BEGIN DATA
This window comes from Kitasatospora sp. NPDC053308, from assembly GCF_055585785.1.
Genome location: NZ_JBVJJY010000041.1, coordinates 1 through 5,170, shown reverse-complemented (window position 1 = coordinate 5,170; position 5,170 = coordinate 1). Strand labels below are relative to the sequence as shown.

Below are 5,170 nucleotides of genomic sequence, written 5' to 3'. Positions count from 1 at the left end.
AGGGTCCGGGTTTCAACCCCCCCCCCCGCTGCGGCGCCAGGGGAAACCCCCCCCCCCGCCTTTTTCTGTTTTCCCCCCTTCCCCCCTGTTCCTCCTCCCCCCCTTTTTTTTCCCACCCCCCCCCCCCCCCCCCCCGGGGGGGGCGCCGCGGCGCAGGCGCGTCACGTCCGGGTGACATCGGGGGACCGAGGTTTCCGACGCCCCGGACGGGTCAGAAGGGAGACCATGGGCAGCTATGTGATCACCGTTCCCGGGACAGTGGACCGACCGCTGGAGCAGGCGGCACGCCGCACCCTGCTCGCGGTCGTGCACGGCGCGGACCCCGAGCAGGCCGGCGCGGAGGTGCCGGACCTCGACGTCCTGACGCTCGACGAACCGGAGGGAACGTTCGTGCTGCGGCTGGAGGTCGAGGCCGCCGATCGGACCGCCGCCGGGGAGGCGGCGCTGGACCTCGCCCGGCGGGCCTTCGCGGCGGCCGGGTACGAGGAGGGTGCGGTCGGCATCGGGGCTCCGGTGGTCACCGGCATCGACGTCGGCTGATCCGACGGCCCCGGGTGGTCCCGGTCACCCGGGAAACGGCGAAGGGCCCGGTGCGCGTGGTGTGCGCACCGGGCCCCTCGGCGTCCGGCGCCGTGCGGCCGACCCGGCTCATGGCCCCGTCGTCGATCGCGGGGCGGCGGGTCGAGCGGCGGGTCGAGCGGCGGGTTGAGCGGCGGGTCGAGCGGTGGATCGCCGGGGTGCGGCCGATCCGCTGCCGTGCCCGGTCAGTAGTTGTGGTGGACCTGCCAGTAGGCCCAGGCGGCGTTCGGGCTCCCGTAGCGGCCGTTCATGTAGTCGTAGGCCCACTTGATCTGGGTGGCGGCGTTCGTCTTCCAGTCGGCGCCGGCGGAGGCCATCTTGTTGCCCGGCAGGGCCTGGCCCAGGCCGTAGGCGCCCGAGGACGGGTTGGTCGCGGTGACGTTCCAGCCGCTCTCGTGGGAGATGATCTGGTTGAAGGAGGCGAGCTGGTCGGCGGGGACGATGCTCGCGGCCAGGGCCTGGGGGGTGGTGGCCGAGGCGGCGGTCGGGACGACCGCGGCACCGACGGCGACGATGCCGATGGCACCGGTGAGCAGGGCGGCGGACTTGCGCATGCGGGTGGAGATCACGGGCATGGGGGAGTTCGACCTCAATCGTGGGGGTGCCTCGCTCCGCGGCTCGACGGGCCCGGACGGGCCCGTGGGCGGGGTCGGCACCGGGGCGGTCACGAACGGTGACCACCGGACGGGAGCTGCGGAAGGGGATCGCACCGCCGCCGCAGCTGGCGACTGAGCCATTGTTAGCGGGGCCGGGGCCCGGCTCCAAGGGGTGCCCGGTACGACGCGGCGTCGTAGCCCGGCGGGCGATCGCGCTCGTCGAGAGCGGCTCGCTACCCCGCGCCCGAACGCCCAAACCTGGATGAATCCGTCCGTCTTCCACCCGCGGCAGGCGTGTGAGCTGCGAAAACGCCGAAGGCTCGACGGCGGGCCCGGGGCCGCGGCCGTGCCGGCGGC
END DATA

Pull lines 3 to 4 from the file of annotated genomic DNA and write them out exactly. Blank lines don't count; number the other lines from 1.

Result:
Below are 5,170 nucleotides of genomic sequence, written 5' to 3'. Positions count from 1 at the left end.
AGGGTCCGGGTTTCAACCCCCCCCCCCGCTGCGGCGCCAGGGGAAACCCCCCCCCCCGCCTTTTTCTGTTTTCCCCCCTTCCCCCCTGTTCCTCCTCCCCCCCTTTTTTTTCCCACCCCCCCCCCCCCCCCCCCCGGGGGGGGCGCCGCGGCGCAGGCGCGTCACGTCCGGGTGACATCGGGGGACCGAGGTTTCCGACGCCCCGGACGGGTCAGAAGGGAGACCATGGGCAGCTATGTGATCACCGTTCCCGGGACAGTGGACCGACCGCTGGAGCAGGCGGCACGCCGCACCCTGCTCGCGGTCGTGCACGGCGCGGACCCCGAGCAGGCCGGCGCGGAGGTGCCGGACCTCGACGTCCTGACGCTCGACGAACCGGAGGGAACGTTCGTGCTGCGGCTGGAGGTCGAGGCCGCCGATCGGACCGCCGCCGGGGAGGCGGCGCTGGACCTCGCCCGGCGGGCCTTCGCGGCGGCCGGGTACGAGGAGGGTGCGGTCGGCATCGGGGCTCCGGTGGTCACCGGCATCGACGTCGGCTGATCCGACGGCCCCGGGTGGTCCCGGTCACCCGGGAAACGGCGAAGGGCCCGGTGCGCGTGGTGTGCGCACCGGGCCCCTCGGCGTCCGGCGCCGTGCGGCCGACCCGGCTCATGGCCCCGTCGTCGATCGCGGGGCGGCGGGTCGAGCGGCGGGTCGAGCGGCGGGTTGAGCGGCGGGTCGAGCGGTGGATCGCCGGGGTGCGGCCGATCCGCTGCCGTGCCCGGTCAGTAGTTGTGGTGGACCTGCCAGTAGGCCCAGGCGGCGTTCGGGCTCCCGTAGCGGCCGTTCATGTAGTCGTAGGCCCACTTGATCTGGGTGGCGGCGTTCGTCTTCCAGTCGGCGCCGGCGGAGGCCATCTTGTTGCCCGGCAGGGCCTGGCCCAGGCCGTAGGCGCCCGAGGACGGGTTGGTCGCGGTGACGTTCCAGCCGCTCTCGTGGGAGATGATCTGGTTGAAGGAGGCGAGCTGGTCGGCGGGGACGATGCTCGCGGCCAGGGCCTGGGGGGTGGTGGCCGAGGCGGCGGTCGGGACGACCGCGGCACCGACGGCGACGATGCCGATGGCACCGGTGAGCAGGGCGGCGGACTTGCGCATGCGGGTGGAGATCACGGGCATGGGGGAGTTCGACCTCAATCGTGGGGGTGCCTCGCTCCGCGGCTCGACGGGCCCGGACGGGCCCGTGGGCGGGGTCGGCACCGGGGCGGTCACGAACGGTGACCACCGGACGGGAGCTGCGGAAGGGGATCGCACCGCCGCCGCAGCTGGCGACTGAGCCATTGTTAGCGGGGCCGGGGCCCGGCTCCAAGGGGTGCCCGGTACGACGCGGCGTCGTAGCCCGGCGGGCGATCGCGCTCGTCGAGAGCGGCTCGCTACCCCGCGCCCGAACGCCCAAACCTGGATGAATCCGTCCGTCTTCCACCCGCGGCAGGCGTGTGAGCTGCGAAAACGCCGAAGGCTCGACGGCGGGCCCGGGGCCGCGGCCGTGCCGGCGGC